“It is presumed, that juries are the best judges of facts; it is, on the other hand, presumed that courts are the best judges of law. But still both objects are within your power of decision… you [juries] have a right to take it upon yourselves to judge both, and to determine the law as well as the fact in controversy.” —John Jay, first U.S. Supreme Court Chief Justice, State of Georgia v. Brailsford (1794)
You’re out on a leisurely walk in the city one day, simply going about your business and keeping to yourself, when… crap! People handing out informational literature. Uggghh. Don’t they have anything better to do? You’ve clearly spotted them and worse yet, they spotted you spotting them! Good luck escaping their tractor beam now!
You briefly consider reaching for your cell phone to pretend to take a call, but it’s too late. It’s clear that there’s no way to weasel out of accepting their disruptive pamphlet, so you force a polite, acknowledging smile, or construct a curious, inquisitive glance as you take the propaganda from their outstretched hand, feigning interest juuuuuussstt until you’re out of their field of view (probably), at which point you can safely discard whatever it was they were peddling without looking like a terrible, close-minded person.
Sound familiar? Or is that just the process that usually runs through my head when I see someone handing out unsolicited pamphlets? (To be fair, it is usually promotional garbage trying to get us to buy something, or telling us we’re going to some version of hell if we don’t repent for our existence, etc.) Well, even despite my less-than-savory feelings about this method of interpersonal exchange, I was actually on the other side of it for the first time this week, volunteering my time to help spread awareness of an incredible right that we as Americans possess, but simply aren’t informed of: jury nullification of law. (more…)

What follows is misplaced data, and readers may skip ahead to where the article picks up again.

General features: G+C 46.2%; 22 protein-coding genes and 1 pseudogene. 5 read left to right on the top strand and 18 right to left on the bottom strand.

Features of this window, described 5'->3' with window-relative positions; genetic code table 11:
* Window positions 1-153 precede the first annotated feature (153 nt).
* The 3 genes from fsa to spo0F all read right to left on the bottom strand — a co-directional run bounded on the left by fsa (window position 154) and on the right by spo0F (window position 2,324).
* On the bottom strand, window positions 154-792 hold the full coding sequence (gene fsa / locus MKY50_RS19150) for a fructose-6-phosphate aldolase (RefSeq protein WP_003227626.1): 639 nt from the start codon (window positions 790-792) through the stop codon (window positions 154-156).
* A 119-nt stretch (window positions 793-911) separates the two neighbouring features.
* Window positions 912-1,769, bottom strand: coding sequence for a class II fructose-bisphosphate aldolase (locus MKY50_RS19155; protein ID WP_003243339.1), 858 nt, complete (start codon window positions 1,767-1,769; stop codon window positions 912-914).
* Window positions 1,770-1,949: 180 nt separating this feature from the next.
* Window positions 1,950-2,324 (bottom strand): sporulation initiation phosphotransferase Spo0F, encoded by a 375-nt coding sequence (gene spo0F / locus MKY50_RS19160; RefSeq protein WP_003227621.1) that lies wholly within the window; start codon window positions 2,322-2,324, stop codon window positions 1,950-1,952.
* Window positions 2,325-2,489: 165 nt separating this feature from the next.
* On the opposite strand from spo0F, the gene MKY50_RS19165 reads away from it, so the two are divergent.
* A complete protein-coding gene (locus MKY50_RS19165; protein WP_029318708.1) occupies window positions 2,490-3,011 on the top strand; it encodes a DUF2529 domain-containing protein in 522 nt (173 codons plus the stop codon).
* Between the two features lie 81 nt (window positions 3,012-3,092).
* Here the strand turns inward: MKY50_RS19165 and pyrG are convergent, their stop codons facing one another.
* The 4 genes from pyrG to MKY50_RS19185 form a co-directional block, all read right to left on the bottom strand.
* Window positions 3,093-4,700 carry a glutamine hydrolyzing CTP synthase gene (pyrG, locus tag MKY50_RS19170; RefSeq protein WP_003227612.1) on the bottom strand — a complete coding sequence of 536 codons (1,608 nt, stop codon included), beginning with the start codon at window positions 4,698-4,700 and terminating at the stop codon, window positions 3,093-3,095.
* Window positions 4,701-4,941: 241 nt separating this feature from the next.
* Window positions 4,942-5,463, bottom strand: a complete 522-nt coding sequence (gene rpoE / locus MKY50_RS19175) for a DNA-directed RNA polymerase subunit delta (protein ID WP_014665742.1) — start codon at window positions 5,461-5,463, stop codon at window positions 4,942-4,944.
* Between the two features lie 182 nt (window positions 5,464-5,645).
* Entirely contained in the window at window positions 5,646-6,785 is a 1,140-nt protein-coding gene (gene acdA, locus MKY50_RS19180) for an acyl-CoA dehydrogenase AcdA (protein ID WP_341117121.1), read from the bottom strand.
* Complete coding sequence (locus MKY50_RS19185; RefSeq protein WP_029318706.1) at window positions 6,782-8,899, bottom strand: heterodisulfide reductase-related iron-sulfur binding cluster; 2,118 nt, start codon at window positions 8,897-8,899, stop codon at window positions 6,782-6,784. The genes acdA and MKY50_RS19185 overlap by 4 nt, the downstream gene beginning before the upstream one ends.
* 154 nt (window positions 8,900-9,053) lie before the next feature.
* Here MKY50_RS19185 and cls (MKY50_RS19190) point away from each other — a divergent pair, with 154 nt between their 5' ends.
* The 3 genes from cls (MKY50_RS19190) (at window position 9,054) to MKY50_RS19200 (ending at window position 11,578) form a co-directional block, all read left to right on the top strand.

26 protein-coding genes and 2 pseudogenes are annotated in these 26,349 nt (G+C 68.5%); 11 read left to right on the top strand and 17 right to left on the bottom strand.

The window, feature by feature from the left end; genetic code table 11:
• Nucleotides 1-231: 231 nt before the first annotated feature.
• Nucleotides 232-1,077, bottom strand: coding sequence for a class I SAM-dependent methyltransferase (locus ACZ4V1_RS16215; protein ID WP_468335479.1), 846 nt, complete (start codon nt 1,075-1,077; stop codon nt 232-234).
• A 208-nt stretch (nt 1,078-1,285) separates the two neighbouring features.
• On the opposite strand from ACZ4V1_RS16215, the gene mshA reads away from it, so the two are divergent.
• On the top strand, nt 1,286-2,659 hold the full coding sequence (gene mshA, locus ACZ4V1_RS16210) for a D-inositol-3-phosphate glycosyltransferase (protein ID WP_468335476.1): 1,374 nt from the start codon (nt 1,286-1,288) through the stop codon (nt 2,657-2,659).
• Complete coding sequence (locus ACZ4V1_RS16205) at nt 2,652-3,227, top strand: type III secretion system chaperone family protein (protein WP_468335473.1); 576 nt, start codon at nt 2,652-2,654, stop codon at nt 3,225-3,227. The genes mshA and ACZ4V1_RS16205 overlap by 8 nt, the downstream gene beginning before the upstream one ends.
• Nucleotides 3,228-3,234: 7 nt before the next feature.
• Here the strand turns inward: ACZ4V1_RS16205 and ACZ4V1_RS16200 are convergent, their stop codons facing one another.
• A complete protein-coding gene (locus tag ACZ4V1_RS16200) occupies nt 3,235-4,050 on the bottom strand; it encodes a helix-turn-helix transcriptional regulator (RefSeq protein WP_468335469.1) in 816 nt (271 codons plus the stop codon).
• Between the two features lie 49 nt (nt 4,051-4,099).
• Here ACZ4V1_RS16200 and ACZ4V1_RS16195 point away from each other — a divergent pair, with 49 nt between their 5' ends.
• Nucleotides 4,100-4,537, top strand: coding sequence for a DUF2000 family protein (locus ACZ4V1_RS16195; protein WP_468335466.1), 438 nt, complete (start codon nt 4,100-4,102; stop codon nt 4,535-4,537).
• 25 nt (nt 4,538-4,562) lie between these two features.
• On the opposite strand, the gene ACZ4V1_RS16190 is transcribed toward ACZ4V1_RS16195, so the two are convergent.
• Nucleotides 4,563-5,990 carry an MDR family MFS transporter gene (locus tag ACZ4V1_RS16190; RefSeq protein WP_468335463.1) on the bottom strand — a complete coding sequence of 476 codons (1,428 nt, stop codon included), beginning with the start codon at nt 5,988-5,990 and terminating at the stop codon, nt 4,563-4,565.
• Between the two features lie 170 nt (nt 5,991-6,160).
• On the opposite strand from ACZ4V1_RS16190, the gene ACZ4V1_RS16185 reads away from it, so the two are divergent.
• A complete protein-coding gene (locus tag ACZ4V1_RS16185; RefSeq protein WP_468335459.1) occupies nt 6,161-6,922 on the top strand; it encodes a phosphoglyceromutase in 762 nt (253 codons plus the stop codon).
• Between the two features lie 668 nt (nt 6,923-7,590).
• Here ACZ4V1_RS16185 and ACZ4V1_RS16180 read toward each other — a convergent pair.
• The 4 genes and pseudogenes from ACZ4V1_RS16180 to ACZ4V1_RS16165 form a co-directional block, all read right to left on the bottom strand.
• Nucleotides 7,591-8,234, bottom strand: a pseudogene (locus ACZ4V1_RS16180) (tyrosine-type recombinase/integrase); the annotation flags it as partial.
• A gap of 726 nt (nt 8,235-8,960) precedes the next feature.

NHJury.com is sponsoring an ongoing contest looking for Great Ideas to help kick-start the organization. We have $500, provided by the Civil Disobedience Evolution Fund. We will award up to $50 for ideas that we like. Here are the ideas we like this week, and the amount of money awarded:
smashley suggested that we organize a music festival to raise money and awareness. We’re not sure exactly how to pull this off, but the idea definitely has potential. This idea earned smashley 50 bucks.
budvoss suggested that we hand out pamphlets at the DMV. Since the jury pool is selected from voter rolls and DMV licenses, this would allow us to reach people who might not otherwise be exposed to our outreach at courtrooms. budvoss gets 20 bucks for this idea.
Magic Mist suggested outreach similar to the Stamp Stampede movement where supporters could stamp dollar bills with “Google jury nullification” or some other message that would expose people to our message. That idea is worth 20 bucks. Magic Mist has asked that Rich Paul receive the award.
Any suggested that we identify activists in the New Hampshire jury nullification movement and host pages with the activists’ information with the ability for supporters to send donations directly to the activist. For this, Any gets 20 bucks.
Darryl Perry suggested that the Executive Director and board members of NH Jury go to Concord to testify at committee hearings where jury nullification legislation is discussed. Thanks for the idea, Daryl! It’s worth a Jackson.
Finally, Danny Sprinkle came up with a clever idea that at first seems counterproductive. Danny suggested that we create a flyer titled, “How to Get Out of Jury Duty”. For most people the desire to get out of jury duty is orders of magnitude greater than the desire to get on a jury to do justice. Playing the role of Trojan Horse, the flyer could be filled with information explaining jury nullification and the juror’s power to judge the law as well as facts, and how judges don’t like this kind of subversion in their courtrooms. The flyer would then provide helpful instructions on how to get yourself dismissed: “Show this flyer to the judge” or “Tell the court that ‘I will judge the law'”.One idea would be to hand these out at the courthouse on jury selection day and video record. The authorities will go nuts. Sooner or later judges may start to get wise to this transparent ruse and force those who use it to serve on juries. Brilliant. For this, Danny gets 30 bucks.